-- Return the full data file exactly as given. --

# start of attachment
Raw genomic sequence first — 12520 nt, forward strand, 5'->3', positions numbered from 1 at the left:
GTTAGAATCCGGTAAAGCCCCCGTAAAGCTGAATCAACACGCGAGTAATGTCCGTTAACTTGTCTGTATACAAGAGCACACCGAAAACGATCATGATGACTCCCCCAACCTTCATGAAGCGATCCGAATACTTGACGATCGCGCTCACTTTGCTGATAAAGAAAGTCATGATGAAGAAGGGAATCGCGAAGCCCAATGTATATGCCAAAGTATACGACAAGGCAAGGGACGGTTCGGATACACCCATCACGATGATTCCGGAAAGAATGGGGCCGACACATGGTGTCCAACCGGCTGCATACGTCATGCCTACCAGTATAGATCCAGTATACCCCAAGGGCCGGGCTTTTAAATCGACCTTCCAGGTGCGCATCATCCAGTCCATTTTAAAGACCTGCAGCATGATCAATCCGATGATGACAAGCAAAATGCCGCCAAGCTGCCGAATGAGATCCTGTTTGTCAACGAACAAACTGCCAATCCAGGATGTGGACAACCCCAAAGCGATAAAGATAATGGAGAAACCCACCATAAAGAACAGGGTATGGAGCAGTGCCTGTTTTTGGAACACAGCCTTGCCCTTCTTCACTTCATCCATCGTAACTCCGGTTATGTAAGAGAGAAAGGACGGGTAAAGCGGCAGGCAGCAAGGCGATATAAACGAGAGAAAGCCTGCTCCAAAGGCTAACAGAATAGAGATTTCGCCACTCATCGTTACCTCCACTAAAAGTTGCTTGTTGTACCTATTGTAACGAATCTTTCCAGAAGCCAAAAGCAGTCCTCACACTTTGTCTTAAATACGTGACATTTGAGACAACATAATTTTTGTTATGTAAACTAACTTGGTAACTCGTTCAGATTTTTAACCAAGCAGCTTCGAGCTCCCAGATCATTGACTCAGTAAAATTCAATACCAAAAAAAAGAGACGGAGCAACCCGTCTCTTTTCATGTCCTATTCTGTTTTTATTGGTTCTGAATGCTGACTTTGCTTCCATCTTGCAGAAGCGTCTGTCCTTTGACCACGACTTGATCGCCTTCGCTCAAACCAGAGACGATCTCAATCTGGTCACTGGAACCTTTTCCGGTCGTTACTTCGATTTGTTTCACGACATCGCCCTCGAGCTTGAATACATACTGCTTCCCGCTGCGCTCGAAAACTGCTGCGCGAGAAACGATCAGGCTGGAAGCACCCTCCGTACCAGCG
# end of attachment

Raw genomic sequence first — 12520 nt, forward strand, 5'->3', positions numbered from 1 at the left:
GTTAGAATCCGGTAAAGCCCCCGTAAAGCTGAATCAACACGCGAGTAATGTCCGTTAACTTGTCTGTATACAAGAGCACACCGAAAACGATCATGATGACTCCCCCAACCTTCATGAAGCGATCCGAATACTTGACGATCGCGCTCACTTTGCTGATAAAGAAAGTCATGATGAAGAAGGGAATCGCGAAGCCCAATGTATATGCCAAAGTATACGACAAGGCAAGGGACGGTTCGGATACACCCATCACGATGATTCCGGAAAGAATGGGGCCGACACATGGTGTCCAACCGGCTGCATACGTCATGCCTACCAGTATAGATCCAGTATACCCCAAGGGCCGGGCTTTTAAATCGACCTTCCAGGTGCGCATCATCCAGTCCATTTTAAAGACCTGCAGCATGATCAATCCGATGATGACAAGCAAAATGCCGCCAAGCTGCCGAATGAGATCCTGTTTGTCAACGAACAAACTGCCAATCCAGGATGTGGACAACCCCAAAGCGATAAAGATAATGGAGAAACCCACCATAAAGAACAGGGTATGGAGCAGTGCCTGTTTTTGGAACACAGCCTTGCCCTTCTTCACTTCATCCATCGTAACTCCGGTTATGTAAGAGAGAAAGGACGGGTAAAGCGGCAGGCAGCAAGGCGATATAAACGAGAGAAAGCCTGCTCCAAAGGCTAACAGAATAGAGATTTCGCCACTCATCGTTACCTCCACTAAAAGTTGCTTGTTGTACCTATTGTAACGAATCTTTCCAGAAGCCAAAAGCAGTCCTCACACTTTGTCTTAAATACGTGACATTTGAGACAACATAATTTTTGTTATGTAAACTAACTTGGTAACTCGTTCAGATTTTTAACCAAGCAGCTTCGAGCTCCCAGATCATTGACTCAGTAAAATTCAATACCAAAAAAAAGAGACGGAGCAACCCGTCTCTTTTCATGTCCTATTCTGTTTTTATTGGTTCTGAATGCTGACTTTGCTTCCATCTTGCAGAAGCGTCTGTCCTTTGACCACGACTTGATCGCCTTCGCTCAAACCAGAGACGATCTCAATCTGGTCACTGGAACCTTTTCCGGTCGTTACTTCGATTTGTTTCACGACATCGCCCTCGAGCTTGAATACATACTGCTTCCCGCTGCGCTCGAAAACTGCTGCGCGAGAAACGATCAGGCTGGAAGCACCCTCCGTACCAGCG